Higher rates, more pain ahead for Europe

The European Central Bank is set to raise interest rates by 0.75 percentage points on Thursday, joining its global peers in pushing borrowing costs up more quickly than has been seen in decades.

  • But Europe’s economic predicament is distinctly different from that of the United States, which creates a heightened risk the ECB will cause excessive pain in a continent already reeling from the war in Ukraine.

Why it matters: Amid concerted monetary tightening by the world’s leading central banks, the risks of a global recession are high. The ECB appears determined to be part of the rate-rising push, despite an inflation problem rooted in geopolitics rather than too much demand.

Driving the news: The ECB governing council meets Thursday in Frankfurt and is expected to enact its second straight three-quarter-point rate increase, pushing a key deposit facility rate — which was negative 0.5% as recently as July — to 1.5%.

  • The policy announcement is at 8:15am EDT, followed by a press conference by ECB president Christine Lagarde set for 8:45 EDT.
  • It has already drawn an attack from Italian prime minister Giorgia Meloni, who said today the action was “considered by many to be a rash choice, which runs the risk of impacting banking credit to families and businesses,” according to Bloomberg.

State of play: There is ample evidence of too much demand in the U.S. amid a super-tight labor market and strong consumption spending. The Fed, with its rate hikes, is trying to bring demand down to match supply.

  • Europe’s price pressures are more rooted in the massive surge in energy costs resulting from Russian retaliation for European support of Ukraine, a negative supply shock.

So why is the ECB aggressively tightening policy anyway? Leaders of the central bank see a risk that current high inflation will become entrenched, especially as crucial bargaining over wages plays out in Germany and other Eurozone economies in the final months of 2022.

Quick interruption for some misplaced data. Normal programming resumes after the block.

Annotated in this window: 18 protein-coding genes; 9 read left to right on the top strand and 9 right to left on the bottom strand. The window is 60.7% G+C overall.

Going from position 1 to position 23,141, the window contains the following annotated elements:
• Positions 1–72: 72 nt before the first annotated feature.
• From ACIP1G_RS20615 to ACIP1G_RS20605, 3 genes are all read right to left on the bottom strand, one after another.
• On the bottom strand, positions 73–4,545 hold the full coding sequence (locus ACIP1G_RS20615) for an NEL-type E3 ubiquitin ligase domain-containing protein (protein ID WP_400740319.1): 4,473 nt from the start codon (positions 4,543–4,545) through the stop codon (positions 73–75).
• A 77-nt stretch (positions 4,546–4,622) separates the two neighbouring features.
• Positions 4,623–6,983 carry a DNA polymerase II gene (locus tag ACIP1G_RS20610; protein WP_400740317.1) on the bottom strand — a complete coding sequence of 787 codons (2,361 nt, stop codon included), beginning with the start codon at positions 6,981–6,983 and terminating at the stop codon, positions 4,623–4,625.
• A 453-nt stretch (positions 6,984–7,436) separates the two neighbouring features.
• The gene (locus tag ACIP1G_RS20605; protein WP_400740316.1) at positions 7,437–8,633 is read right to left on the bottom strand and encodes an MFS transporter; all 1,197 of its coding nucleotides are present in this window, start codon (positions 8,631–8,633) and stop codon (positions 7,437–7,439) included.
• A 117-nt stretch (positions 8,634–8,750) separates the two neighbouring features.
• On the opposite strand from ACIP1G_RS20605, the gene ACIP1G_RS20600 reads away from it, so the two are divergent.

• The ECB is built on the DNA of the hard-money, inflation-phobic German Bundesbank. It seeks to head off the risk that this year’s high prices lead to a surge in wages next year, creating self-perpetuating inflation.
  • Moreover, central bank leaders stress that they are only seeking to bring rates toward a neutral level that neither stimulates nor slows the economy, meaning something like 2.5%. The Fed is pushing U.S. rates well abovethat level to actively slow the economy, toward 4.5% or beyond.
  • The ECB also benefits from the Fed’s more aggressive action, because if the Fed successfully slows demand in the United States and the rest of the world, it will mean lower energy prices and fewer supply strains in the Eurozone.

Yes, but: The Italian prime minister’s comments are only the beginning of the heat the ECB will take as Europeans face a winter of soaring prices and rising borrowing costs that make the economic pain worse.

Πηγή: axios.com

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